Paula Phillips had no chance earlier this month to ease into her new job as training officer with the Kansas Division of Emergency Management.
On the night of May 4, a massive tornado leveled Greensburg. Phillips started her job three days later.
"I haven't done any training yet; all I've been doing is emergency operations center work," said Phillips, who directed Douglas County's Emergency Management Department for 19 years before she resigned in February.
Phillips has been to Greensburg, but most of her work since the tornado has been at the state's emergency operations center in Topeka. She's put in 12-hour days helping coordinate the recovery.
State emergency officials expect to be dealing with the Greensburg tornado aftermath for a long time, she said.
"They're in the recovery phase, and they're moving to that point where there will be some recovery specialists coming in who will assist the city and the county in resuming administration on a long-term basis," Phillips said.
Phillips has dealt with smaller disasters in Douglas County, including the March 2006 microburst in Lawrence and the May 2003 tornado that struck southwestern Lawrence. But dealing with the Greensburg disaster is teaching emergency departments some new lessons, she said.
"It has helped us identify some performance issues for which training could potentially be a solution," Phillips said.
For example, local governments that have never been through a disaster are not sure how the disaster declaration process works at the local, state and federal level, she said. A presidential disaster declaration doesn't necessarily mean federal damage assessment teams are coming in, she said.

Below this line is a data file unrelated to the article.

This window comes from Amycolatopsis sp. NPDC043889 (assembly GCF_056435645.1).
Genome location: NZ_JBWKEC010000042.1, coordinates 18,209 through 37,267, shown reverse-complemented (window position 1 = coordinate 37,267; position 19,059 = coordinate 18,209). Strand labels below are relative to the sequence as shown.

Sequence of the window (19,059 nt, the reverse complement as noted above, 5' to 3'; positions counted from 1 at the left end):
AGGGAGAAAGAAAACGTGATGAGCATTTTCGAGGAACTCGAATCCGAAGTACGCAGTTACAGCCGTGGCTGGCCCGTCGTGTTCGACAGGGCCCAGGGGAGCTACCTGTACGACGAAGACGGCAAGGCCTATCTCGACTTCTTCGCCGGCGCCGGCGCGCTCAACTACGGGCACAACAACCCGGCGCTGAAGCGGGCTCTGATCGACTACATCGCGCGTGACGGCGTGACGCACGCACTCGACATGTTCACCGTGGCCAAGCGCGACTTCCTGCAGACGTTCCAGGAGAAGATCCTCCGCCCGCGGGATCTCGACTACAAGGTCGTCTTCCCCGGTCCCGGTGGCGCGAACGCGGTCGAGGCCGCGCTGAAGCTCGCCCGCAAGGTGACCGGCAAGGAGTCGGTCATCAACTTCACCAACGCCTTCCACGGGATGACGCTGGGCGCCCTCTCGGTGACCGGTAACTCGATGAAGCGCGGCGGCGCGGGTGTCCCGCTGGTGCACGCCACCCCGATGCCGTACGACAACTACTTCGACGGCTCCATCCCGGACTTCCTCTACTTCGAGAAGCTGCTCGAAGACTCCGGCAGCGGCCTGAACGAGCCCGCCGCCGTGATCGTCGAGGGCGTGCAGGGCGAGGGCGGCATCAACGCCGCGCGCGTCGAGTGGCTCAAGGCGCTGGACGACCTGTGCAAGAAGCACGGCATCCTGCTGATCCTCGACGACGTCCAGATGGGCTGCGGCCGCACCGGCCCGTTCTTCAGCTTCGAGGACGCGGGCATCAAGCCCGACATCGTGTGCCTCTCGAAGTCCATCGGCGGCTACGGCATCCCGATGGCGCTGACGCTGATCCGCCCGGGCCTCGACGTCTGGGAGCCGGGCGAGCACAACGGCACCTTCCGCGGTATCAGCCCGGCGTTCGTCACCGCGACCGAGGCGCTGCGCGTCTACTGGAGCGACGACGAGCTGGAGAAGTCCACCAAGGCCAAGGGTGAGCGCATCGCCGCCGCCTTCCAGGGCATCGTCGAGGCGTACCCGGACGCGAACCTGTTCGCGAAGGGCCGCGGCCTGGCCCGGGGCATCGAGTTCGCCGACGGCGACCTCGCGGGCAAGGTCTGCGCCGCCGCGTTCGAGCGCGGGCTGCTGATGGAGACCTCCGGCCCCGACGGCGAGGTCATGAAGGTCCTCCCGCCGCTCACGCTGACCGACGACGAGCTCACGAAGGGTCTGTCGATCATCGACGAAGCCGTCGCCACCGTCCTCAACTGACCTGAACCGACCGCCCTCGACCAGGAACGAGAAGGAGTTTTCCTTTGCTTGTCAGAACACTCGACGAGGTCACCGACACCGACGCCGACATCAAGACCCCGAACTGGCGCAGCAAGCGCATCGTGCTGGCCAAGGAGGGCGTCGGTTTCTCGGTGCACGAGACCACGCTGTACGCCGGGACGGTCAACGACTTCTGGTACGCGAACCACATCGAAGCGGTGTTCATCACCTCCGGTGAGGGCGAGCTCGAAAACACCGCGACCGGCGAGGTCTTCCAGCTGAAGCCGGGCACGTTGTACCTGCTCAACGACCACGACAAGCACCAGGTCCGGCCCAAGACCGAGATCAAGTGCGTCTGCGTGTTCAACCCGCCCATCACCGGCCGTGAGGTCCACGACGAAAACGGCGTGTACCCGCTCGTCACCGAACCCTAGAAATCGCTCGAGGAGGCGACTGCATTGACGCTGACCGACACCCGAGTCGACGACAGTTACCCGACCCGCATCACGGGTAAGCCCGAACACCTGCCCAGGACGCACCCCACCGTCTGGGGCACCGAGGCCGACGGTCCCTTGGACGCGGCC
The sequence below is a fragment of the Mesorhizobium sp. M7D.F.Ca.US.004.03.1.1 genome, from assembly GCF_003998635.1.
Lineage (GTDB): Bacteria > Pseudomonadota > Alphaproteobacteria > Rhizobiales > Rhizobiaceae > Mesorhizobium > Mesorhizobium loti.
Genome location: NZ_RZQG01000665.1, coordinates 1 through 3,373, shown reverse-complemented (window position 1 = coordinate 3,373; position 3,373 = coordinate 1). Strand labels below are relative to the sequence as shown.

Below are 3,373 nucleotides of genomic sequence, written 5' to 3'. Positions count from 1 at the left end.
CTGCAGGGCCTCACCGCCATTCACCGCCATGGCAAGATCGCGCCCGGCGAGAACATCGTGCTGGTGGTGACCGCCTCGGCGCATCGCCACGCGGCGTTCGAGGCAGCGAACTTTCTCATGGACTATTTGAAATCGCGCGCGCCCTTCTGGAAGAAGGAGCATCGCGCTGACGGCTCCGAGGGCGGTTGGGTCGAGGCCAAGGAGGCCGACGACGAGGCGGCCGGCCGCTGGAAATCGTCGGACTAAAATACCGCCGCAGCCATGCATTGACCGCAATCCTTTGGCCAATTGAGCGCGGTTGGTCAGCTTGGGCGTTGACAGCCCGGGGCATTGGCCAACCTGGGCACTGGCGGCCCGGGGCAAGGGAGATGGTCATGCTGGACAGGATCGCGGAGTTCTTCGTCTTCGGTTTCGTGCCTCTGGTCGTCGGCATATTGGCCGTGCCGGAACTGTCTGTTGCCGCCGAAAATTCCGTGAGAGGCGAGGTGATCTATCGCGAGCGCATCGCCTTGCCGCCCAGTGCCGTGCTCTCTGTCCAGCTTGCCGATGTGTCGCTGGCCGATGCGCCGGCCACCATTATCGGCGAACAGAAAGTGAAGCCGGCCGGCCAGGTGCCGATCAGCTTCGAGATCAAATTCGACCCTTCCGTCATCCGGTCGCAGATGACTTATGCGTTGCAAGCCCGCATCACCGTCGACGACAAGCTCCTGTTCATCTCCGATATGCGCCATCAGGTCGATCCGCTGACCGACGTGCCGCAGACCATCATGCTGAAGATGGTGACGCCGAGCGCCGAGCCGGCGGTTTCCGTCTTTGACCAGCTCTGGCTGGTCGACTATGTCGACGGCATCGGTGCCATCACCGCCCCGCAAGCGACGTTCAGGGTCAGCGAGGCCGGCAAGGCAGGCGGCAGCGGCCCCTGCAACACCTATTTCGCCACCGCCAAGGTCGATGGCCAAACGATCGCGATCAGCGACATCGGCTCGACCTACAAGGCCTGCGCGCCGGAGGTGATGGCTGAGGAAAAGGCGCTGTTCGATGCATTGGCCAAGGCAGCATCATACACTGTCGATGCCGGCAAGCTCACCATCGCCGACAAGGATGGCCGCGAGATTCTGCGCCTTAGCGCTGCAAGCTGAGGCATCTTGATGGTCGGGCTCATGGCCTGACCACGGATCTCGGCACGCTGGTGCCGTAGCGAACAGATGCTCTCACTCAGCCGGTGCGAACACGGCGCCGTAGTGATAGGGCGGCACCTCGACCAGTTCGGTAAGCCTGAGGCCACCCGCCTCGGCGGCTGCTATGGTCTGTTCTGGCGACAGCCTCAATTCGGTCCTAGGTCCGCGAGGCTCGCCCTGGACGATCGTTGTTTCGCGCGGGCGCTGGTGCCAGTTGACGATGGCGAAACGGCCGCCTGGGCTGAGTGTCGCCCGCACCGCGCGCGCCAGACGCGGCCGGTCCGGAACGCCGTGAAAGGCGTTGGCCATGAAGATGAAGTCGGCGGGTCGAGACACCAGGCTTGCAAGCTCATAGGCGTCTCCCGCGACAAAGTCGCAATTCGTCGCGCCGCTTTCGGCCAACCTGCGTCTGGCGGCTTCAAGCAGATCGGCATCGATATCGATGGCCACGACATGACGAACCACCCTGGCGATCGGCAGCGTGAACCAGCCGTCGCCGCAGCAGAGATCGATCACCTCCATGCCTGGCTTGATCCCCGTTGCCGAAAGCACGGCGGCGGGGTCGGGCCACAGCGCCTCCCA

"We need to make sure that people understand that FEMA doesn't come in with a checkbook," she said. "It's a reimbursement process : it's not upfront loans."
The state also learned "incident management teams" have worked well in Greensburg. The teams consist of volunteers from other Kansas counties and cities who have needed skills, including command, logistics and planning experience.
Several Douglas County government volunteers as well as police and firefighters have gone to Greensburg in recent weeks to serve on the teams.
"The incident management teams have worked really, really well," Phillips said. "Now we know we need to fine-tune it."
When Phillips is able to get to her regular duties, she will coordinate emergency management and homeland security training in Kansas.
Phillips left her Douglas County job in February without explanation. County leaders have declined to comment because it was a personnel matter. Phillips this week would only say that she left for "new opportunities."
A replacement for Phillips still hasn't been hired. County Administrator Craig Weinaug said the position had been advertised but he has not yet examined the applications. Teri Smith is interim director.